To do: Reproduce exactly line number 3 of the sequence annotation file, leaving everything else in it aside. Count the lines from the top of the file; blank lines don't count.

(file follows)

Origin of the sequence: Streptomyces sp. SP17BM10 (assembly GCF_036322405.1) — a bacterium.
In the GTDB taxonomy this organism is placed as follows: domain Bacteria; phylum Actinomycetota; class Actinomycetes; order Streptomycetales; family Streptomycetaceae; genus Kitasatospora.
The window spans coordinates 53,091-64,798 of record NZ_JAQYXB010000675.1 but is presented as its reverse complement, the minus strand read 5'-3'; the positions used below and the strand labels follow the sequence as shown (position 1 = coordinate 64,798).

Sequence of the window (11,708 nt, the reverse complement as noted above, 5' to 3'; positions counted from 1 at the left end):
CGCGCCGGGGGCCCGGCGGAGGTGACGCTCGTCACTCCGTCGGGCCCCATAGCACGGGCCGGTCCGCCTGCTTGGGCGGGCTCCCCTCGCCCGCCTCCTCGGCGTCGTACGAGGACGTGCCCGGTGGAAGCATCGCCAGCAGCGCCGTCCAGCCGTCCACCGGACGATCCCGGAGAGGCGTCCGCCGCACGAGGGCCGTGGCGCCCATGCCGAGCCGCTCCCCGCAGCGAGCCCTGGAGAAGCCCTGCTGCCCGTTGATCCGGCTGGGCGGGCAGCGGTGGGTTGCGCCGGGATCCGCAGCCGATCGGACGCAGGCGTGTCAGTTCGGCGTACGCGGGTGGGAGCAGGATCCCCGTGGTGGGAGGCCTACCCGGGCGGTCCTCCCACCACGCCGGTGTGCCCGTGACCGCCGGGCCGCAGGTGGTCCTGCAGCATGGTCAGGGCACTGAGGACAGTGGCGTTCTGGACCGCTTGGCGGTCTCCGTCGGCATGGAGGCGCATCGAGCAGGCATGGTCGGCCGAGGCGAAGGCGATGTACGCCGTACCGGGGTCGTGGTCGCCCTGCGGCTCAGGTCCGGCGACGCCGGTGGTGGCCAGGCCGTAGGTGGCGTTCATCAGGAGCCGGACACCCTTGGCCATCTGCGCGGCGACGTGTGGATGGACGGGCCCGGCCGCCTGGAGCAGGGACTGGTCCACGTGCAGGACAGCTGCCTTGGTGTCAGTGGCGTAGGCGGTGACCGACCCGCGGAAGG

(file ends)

The window spans coordinates 53,091-64,798 of record NZ_JAQYXB010000675.1 but is presented as its reverse complement, the minus strand read 5'-3'; the positions used below and the strand labels follow the sequence as shown (position 1 = coordinate 64,798).